I remember how one of my patient told me about the first time he experienced a tingling sensation while using a pre-workout supplement; He later learned beta-alanine was the culprit. Though it was unpleasant initially, it wasn't harmful, and he got used to it over time.

But not all supplements contain beta-alanine, and some people prefer that. Here is a list of some great pre-workouts without beta-alanine that we personally tried and tested.

Branched-chain Amino Acids (BCAAs)

According to PubMed, to promote muscle growth and reduce muscle soreness, many pre-workout manufacturers include branched-chain amino acids (BCAAs) in their formula [4].

Protein-rich foods like meat, poultry, fish, lentils, quinoa, nuts, and seeds, are good sources of BCAAs, and if you maintain a well-balanced diet, you are probably consuming enough. 

However, supplementing BCAAs, like in a pre-workout supplement, is a generally safe way to reduce fatigue, increase muscle mass, and even enhance weight loss [5].

Creatine

A scoop of creatine

Creatine is popular among athletes as a standalone supplement or as one of many performance-enhancing pre-workout ingredients.

Research explores creatine's potential for healthy aging and cognitive benefits. It fuels muscles for more intense, prolonged workouts, promoting muscle growth and strength [6].

There has been much debate around the safety of pre-workouts containing creatine, but there is a lack of evidence showing anything other than it is generally safe.

“Creatine has a strong safety profile. It’s been studied in a range of people in high doses for years without any health risks.”

- Gavin Van De Walle, MS, RD

Nitric Oxide Precursors

Nitric oxide in pre-workouts relaxes blood vessels and promotes blood flow, delivering much-needed nutrients and oxygen to hard-working muscles [7].

Products that include nitric oxide precursors like l-arginine, l-citrulline, and even beetroot juice are popular among many gym-goers for their vasodilating effects, allowing the user more muscle pumps at a higher intensity and duration.

Nitric oxide precursors are also considered safe at the proper dosing amounts. The beetroot juice in some supplements may cause urine to be a dark red color; this is not harmful.

Does Taking It Every Day Build Up Tolerance?

A woman holding beverage flexing her bicep muscles

I realized that daily pre-workout use led to tolerance, diminishing its energy boost. This often happens with caffeine and other stimulants, especially when combined with other caffeine sources, but can also occur with different ingredients.

If you're experiencing tolerance, consider these options:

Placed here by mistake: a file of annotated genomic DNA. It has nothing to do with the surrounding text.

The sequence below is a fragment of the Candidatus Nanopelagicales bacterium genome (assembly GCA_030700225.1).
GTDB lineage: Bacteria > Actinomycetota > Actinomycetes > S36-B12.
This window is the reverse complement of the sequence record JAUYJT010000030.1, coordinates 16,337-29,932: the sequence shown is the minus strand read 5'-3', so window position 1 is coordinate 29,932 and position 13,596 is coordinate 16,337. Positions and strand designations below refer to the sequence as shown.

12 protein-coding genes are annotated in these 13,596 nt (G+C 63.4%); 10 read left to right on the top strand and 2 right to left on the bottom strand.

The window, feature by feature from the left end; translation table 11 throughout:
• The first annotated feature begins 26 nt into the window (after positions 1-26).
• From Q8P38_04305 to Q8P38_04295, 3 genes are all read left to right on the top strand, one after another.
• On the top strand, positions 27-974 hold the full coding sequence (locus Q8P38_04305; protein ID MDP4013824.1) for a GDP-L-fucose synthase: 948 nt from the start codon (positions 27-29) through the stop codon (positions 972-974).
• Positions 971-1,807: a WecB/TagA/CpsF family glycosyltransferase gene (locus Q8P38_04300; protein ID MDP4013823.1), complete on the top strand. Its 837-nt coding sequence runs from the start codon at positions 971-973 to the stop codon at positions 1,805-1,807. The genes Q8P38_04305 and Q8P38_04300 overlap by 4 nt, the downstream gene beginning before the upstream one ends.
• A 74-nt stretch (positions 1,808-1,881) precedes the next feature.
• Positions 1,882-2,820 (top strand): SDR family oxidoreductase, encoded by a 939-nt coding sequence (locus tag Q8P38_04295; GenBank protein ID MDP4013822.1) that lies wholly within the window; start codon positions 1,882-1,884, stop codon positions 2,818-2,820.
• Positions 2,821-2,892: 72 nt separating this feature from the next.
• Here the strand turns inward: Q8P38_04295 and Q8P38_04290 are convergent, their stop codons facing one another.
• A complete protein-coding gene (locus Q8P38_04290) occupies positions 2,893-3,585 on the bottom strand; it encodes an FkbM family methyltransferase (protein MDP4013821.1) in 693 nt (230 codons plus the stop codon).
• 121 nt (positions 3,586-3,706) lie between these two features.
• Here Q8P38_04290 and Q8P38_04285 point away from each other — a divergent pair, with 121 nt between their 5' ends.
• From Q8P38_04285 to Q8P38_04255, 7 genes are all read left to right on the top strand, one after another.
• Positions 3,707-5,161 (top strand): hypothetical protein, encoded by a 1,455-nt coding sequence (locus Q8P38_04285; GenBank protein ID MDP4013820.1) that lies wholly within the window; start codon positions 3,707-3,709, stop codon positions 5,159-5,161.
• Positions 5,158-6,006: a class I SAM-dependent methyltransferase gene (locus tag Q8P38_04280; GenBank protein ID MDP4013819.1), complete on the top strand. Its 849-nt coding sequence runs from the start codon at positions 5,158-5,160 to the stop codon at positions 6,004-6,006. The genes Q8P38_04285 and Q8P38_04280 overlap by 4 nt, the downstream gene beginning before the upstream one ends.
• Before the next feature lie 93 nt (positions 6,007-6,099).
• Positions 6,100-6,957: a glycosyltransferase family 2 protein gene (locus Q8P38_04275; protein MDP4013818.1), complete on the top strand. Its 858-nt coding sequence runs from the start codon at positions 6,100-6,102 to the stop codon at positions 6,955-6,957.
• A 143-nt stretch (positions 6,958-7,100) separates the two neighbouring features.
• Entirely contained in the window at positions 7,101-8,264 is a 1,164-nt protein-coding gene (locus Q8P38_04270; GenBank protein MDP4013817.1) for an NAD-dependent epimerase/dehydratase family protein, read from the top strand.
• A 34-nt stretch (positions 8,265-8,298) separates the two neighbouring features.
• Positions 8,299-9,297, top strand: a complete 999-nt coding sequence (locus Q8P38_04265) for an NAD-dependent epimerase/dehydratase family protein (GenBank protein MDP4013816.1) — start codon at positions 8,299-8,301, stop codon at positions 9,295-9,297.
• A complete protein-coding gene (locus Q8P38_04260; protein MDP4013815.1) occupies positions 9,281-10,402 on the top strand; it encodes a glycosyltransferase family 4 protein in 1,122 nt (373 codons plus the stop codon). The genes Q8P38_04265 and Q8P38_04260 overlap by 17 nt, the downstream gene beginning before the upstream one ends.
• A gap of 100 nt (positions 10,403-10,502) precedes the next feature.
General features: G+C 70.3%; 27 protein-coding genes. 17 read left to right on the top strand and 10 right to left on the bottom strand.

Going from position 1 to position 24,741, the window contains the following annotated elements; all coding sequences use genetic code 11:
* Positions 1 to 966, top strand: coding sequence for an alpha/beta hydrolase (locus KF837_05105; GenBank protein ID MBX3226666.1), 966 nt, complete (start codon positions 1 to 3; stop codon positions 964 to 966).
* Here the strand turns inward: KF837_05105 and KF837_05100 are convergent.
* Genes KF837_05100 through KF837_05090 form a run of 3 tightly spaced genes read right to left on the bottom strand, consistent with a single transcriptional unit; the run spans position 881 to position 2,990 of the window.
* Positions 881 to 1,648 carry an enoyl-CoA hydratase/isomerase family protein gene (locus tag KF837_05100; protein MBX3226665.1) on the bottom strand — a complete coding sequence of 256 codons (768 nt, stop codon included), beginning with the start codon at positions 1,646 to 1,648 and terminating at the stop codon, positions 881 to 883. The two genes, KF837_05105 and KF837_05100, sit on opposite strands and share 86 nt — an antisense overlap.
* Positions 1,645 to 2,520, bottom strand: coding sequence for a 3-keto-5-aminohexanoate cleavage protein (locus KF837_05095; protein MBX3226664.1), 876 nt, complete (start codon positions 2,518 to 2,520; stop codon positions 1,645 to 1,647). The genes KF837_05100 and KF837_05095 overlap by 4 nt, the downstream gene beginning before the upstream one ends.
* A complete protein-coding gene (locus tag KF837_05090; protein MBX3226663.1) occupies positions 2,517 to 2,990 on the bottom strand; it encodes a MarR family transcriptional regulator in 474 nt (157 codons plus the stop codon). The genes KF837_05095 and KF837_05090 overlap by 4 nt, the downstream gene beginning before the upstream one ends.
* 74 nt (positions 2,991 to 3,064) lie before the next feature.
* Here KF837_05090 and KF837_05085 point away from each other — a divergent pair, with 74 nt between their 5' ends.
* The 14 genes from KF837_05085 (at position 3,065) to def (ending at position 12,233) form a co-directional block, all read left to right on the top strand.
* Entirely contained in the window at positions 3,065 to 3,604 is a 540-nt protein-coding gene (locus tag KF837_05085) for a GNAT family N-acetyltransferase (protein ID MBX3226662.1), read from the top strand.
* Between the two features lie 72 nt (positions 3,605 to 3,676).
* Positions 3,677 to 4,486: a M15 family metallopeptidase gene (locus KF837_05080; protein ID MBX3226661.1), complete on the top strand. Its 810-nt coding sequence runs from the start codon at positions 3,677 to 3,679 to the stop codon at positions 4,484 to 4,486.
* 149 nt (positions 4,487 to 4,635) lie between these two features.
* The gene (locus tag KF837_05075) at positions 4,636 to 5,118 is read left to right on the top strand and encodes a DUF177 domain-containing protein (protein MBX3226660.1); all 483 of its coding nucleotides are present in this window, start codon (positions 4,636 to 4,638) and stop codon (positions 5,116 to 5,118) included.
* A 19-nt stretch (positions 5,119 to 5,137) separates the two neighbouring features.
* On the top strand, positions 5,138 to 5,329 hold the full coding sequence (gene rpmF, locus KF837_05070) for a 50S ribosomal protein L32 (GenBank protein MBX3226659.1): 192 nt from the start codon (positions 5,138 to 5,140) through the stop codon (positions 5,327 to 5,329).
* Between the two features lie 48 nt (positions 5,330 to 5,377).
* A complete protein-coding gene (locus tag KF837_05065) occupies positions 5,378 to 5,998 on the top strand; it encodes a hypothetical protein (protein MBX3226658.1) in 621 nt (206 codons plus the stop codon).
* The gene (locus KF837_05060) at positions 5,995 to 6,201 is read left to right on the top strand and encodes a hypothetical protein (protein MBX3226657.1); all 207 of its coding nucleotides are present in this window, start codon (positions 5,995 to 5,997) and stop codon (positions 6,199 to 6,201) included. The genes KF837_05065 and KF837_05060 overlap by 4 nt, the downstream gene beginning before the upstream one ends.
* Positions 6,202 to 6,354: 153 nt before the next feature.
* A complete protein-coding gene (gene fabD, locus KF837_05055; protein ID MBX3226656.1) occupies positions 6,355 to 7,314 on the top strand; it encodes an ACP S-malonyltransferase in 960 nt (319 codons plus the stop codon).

1. Take a break from your current pre-workout for a few weeks, then resume.
  2. Try different supplements, like stimulant-free options, before returning to your usual one.

Many find the effects of pre-workouts lessen over time, necessitating a break or switch.

Remember, pre-workouts shouldn't become a crutch. A healthy exercise routine should be sustainable without constant supplement reliance. If you're dependent on pre-workouts for every workout, it might be time to reassess and allow your body to re-adjust to exercising without them.

FAQs

How Many Times a Week Should I Use Pre-workout?

You should use pre-workout 3-4 days per week for optimal results and less risk of building up a tolerance to caffeine. Even using pre-workout daily is ok, as most pre-workout supplements contain all-natural ingredients that are generally safe for most people.

Should I Take Pre-workout on Rest Days?

You should take pre-workout on rest days if you are looking for nootropics benefits. Most pre-workouts include cognitive enhancer ingredients, and many find a pre-workout supplement more enjoyable than coffee for these effects.


References:

  1. https://www.ncbi.nlm.nih.gov/pmc/articles/PMC6835847/
  2. https://www.hsph.harvard.edu/nutritionsource/caffeine/
  3. https://jissn.biomedcentral.com/articles/10.1186/s12970-015-0090-y
  4. https://pubmed.ncbi.nlm.nih.gov/28934166/
  5. https://www.healthline.com/nutrition/bcaa#Dosage-instructions
  6. https://www.healthline.com/nutrition/creatine-pros-and-cons#pros
  7. https://www.healthline.com/nutrition/nitric-oxide-supplements
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About The Author

Dr. Harshi Dhingra, MBBS, MD is a published peer-reviewed author and renowned physician from India with over a decade of experience. With her MBBS from Bharati Vidyapeeth and an MD from Rajiv Gandhi University, she actively ensures the accuracy of online dietary supplement and medical information by reviewing and fact-checking health publications.
Learn more about our editorial policy
Dr. Kristy June Dayanan, BS, MD is an author with a BS degree from University of the Philippines and an MD from University of Perpetual Help System. Her ability to simplify medical science complexities and dietary supplement jargon for the average reader makes her a valued medical fact checker and reviewer.
Learn more about our editorial policy